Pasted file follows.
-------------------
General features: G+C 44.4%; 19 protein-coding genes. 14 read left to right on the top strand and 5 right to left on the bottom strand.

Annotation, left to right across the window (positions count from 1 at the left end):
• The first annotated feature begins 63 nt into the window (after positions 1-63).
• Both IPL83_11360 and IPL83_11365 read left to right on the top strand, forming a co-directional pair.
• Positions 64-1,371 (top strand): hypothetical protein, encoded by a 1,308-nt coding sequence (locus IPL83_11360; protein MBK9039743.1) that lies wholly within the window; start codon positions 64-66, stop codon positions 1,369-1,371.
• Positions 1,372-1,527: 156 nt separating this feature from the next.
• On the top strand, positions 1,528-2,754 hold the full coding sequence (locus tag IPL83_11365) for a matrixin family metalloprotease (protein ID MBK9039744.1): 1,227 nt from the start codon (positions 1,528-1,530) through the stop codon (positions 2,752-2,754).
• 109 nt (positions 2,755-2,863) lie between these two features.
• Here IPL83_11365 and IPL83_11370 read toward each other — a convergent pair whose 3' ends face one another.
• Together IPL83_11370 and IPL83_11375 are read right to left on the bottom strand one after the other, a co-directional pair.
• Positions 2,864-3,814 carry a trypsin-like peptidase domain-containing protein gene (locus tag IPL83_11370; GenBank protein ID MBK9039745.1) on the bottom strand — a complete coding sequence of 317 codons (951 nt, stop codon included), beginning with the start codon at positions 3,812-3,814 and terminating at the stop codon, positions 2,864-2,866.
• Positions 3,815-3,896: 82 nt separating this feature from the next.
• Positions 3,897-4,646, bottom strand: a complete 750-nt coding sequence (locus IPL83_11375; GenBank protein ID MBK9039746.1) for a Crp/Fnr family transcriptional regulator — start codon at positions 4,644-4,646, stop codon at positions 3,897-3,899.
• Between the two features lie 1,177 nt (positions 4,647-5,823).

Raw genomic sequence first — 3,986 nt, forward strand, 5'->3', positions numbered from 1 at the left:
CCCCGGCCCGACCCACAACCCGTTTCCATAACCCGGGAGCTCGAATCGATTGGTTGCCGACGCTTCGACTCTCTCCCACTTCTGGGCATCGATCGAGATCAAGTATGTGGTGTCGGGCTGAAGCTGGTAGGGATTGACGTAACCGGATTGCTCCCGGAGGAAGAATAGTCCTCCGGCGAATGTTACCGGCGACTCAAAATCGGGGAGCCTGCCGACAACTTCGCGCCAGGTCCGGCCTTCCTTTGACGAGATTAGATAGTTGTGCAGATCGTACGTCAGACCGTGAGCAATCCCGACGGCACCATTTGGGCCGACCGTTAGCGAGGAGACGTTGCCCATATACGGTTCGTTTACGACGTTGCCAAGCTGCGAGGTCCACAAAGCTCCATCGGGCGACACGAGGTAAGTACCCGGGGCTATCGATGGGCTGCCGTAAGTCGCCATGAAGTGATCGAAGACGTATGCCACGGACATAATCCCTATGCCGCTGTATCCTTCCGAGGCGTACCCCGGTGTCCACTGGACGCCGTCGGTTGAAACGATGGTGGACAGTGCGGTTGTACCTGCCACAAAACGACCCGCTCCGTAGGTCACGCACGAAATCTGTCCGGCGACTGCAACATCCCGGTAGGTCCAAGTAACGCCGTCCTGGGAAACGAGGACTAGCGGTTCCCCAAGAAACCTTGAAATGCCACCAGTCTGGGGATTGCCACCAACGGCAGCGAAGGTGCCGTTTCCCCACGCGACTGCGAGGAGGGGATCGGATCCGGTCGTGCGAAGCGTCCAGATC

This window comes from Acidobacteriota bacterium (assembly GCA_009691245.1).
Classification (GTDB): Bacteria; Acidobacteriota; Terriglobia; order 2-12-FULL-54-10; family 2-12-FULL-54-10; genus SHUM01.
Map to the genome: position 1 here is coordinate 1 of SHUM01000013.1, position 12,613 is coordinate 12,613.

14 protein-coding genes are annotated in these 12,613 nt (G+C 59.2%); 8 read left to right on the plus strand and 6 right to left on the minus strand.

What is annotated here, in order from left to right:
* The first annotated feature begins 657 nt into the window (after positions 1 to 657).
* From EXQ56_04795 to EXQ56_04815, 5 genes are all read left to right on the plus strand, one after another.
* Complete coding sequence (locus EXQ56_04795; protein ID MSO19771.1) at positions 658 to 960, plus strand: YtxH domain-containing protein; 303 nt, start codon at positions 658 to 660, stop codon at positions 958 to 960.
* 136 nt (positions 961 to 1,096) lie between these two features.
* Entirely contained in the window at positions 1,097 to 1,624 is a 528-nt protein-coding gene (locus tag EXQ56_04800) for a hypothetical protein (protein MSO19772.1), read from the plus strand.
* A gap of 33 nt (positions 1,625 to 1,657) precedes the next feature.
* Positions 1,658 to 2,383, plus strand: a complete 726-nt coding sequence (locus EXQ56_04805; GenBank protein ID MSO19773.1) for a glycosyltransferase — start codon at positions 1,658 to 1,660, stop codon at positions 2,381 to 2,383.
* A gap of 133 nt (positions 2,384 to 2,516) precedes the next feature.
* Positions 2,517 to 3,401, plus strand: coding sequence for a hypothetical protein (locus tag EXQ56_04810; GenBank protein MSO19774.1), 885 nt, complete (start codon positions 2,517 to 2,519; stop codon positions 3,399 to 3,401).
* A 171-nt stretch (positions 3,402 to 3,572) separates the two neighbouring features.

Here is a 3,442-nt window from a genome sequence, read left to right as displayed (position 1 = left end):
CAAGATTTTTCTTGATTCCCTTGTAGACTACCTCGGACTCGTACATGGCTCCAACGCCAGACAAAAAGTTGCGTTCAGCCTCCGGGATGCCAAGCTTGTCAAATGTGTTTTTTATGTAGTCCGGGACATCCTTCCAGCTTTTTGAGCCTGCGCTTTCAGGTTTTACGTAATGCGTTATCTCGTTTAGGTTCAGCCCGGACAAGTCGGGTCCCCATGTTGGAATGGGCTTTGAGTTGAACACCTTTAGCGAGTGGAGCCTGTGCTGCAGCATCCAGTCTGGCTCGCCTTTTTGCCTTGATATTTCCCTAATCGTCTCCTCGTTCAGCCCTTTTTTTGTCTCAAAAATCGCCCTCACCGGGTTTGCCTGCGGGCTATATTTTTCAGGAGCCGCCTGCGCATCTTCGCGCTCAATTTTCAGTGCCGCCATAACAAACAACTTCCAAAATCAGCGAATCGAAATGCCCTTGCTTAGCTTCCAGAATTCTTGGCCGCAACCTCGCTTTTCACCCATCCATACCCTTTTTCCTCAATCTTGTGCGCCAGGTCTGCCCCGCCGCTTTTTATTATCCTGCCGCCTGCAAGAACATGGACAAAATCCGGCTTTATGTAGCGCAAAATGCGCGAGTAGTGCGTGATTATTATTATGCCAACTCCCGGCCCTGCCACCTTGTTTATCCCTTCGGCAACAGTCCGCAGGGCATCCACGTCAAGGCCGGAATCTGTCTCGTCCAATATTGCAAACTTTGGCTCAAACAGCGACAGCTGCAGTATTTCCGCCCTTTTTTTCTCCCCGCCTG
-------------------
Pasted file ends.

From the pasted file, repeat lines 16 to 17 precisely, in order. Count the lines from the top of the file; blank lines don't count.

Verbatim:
CCCCGGCCCGACCCACAACCCGTTTCCATAACCCGGGAGCTCGAATCGATTGGTTGCCGACGCTTCGACTCTCTCCCACTTCTGGGCATCGATCGAGATCAAGTATGTGGTGTCGGGCTGAAGCTGGTAGGGATTGACGTAACCGGATTGCTCCCGGAGGAAGAATAGTCCTCCGGCGAATGTTACCGGCGACTCAAAATCGGGGAGCCTGCCGACAACTTCGCGCCAGGTCCGGCCTTCCTTTGACGAGATTAGATAGTTGTGCAGATCGTACGTCAGACCGTGAGCAATCCCGACGGCACCATTTGGGCCGACCGTTAGCGAGGAGACGTTGCCCATATACGGTTCGTTTACGACGTTGCCAAGCTGCGAGGTCCACAAAGCTCCATCGGGCGACACGAGGTAAGTACCCGGGGCTATCGATGGGCTGCCGTAAGTCGCCATGAAGTGATCGAAGACGTATGCCACGGACATAATCCCTATGCCGCTGTATCCTTCCGAGGCGTACCCCGGTGTCCACTGGACGCCGTCGGTTGAAACGATGGTGGACAGTGCGGTTGTACCTGCCACAAAACGACCCGCTCCGTAGGTCACGCACGAAATCTGTCCGGCGACTGCAACATCCCGGTAGGTCCAAGTAACGCCGTCCTGGGAAACGAGGACTAGCGGTTCCCCAAGAAACCTTGAAATGCCACCAGTCTGGGGATTGCCACCAACGGCAGCGAAGGTGCCGTTTCCCCACGCGACTGCGAGGAGGGGATCGGATCCGGTCGTGCGAAGCGTCCAGATC

This window comes from Acidobacteriota bacterium (assembly GCA_009691245.1).